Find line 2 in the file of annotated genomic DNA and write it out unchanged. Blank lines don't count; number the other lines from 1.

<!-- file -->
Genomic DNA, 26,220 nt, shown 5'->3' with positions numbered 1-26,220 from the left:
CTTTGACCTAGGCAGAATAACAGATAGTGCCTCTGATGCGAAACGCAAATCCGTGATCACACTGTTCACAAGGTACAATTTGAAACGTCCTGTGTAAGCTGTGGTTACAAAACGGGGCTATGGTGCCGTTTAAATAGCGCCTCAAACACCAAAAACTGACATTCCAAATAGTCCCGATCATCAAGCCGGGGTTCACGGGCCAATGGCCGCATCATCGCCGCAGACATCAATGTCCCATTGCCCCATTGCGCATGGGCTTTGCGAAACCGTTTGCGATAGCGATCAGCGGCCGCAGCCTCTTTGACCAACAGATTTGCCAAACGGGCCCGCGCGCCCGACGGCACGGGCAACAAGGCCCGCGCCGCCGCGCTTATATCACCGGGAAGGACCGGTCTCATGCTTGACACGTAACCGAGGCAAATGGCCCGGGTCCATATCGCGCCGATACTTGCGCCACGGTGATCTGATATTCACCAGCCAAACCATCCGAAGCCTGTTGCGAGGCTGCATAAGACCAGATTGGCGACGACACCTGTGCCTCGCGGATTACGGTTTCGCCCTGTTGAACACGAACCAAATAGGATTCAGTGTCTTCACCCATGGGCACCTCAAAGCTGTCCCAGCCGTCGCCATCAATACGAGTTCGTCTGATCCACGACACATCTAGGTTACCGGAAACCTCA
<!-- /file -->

CTTTGACCTAGGCAGAATAACAGATAGTGCCTCTGATGCGAAACGCAAATCCGTGATCACACTGTTCACAAGGTACAATTTGAAACGTCCTGTGTAAGCTGTGGTTACAAAACGGGGCTATGGTGCCGTTTAAATAGCGCCTCAAACACCAAAAACTGACATTCCAAATAGTCCCGATCATCAAGCCGGGGTTCACGGGCCAATGGCCGCATCATCGCCGCAGACATCAATGTCCCATTGCCCCATTGCGCATGGGCTTTGCGAAACCGTTTGCGATAGCGATCAGCGGCCGCAGCCTCTTTGACCAACAGATTTGCCAAACGGGCCCGCGCGCCCGACGGCACGGGCAACAAGGCCCGCGCCGCCGCGCTTATATCACCGGGAAGGACCGGTCTCATGCTTGACACGTAACCGAGGCAAATGGCCCGGGTCCATATCGCGCCGATACTTGCGCCACGGTGATCTGATATTCACCAGCCAAACCATCCGAAGCCTGTTGCGAGGCTGCATAAGACCAGATTGGCGACGACACCTGTGCCTCGCGGATTACGGTTTCGCCCTGTTGAACACGAACCAAATAGGATTCAGTGTCTTCACCCATGGGCACCTCAAAGCTGTCCCAGCCGTCGCCATCAATACGAGTTCGTCTGATCCACGACACATCTAGGTTACCGGAAACCTCA